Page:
The researchers found that total fibre intake was associated with risk of pre-eclampsia, with women in the highest quartile of intake (reporting more than 21g of fibre per day) experiencing a 66%-72% reduced risk compared with those in the lowest quartile of intake. This difference remained even after accounting for factors such as energy intake, maternal age, ethnicity, BMI, vitamin C and parity. They also found that women with the highest fibre intake had the lowest levels of blood triglycerides (excess fat) and higher levels of good cholesterol.

What interpretations did the researchers draw from these results?

The researchers conclude that their results, when taken together with previously published studies, suggest important health benefits associated with increased fibre consumption before and during early pregnancy. They say that if their findings are confirmed by other studies, this “may motivate increased efforts aimed at exploring lifestyle approaches, particularly dietary approaches, to lower the risk of pre-eclampsia”.

What does the NHS Knowledge Service make of this study?

The researchers raise important limitations associated with their study:

  • Firstly, they only assessed dietary fibre at one point early in pregnancy (during the first trimester). Women’s consumption of fibre is unlikely to have remained constant throughout their pregnancy. Also, women self-reported their consumption using a food frequency questionnaire, which may have resulted in some errors.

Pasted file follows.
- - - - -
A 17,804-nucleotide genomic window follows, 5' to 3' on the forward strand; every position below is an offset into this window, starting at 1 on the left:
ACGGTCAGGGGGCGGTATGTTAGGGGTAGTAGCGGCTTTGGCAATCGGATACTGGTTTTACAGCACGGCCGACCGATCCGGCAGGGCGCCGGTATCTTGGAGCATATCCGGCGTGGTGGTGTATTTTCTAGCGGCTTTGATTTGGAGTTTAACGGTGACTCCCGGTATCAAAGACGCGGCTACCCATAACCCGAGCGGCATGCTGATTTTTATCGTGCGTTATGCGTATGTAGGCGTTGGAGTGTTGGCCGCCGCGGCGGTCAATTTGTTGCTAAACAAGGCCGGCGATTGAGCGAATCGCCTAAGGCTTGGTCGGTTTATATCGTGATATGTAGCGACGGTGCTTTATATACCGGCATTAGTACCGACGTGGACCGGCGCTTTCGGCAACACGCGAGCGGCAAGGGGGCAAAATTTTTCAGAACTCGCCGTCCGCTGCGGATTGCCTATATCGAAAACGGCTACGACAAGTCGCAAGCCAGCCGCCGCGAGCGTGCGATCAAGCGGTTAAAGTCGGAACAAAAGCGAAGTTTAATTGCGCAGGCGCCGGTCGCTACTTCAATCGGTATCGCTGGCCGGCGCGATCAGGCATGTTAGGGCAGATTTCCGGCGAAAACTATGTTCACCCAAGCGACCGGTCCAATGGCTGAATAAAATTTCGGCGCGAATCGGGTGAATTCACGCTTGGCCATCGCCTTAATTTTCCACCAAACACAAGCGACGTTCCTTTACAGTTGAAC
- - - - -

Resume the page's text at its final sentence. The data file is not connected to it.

• The researchers also state some problem in their measurement of blood lipids, in that the samples were “non-fasting” as fasting is contraindicated in pregnancy. However, they say that further analysis suggests that this has little effect on the final outcome. 
  • As with all non-randomised studies, there may factors that have not been accounted for, which are associated with both diet and outcome – i.e. confounders. The researchers acknowledge this, suggesting it is possible that unmeasured factors may be responsible, or partly responsible, for the relationship seen here.
  • Pre-eclampsia is a complex disorder and the causes are not known. There are likely to be a number of factors that interplay with one another to increase the risk in some women. Of importance is the fact that women with high blood pressure and diabetes were excluded from this study, both of whom are known to be at increased risk of pre-eclampsia. Other significant risk factors which do not appear to have been considered or adjusted for in the analysis are a history of pre-eclampsia in previous pregnancies, and family history of pre-eclampsia (though they did adjust for family history of hypertension).
  • The link between the two slices of brown bread and the quantity of fibre needed to be “protective” in the light of these results is unclear. Women in the highest quartile were eating about 10g of fibre more than those in the lowest quartile.

The researchers call for more studies of pregnant women “to demonstrate these potential causal relationships more conclusively”.

NHS Attribution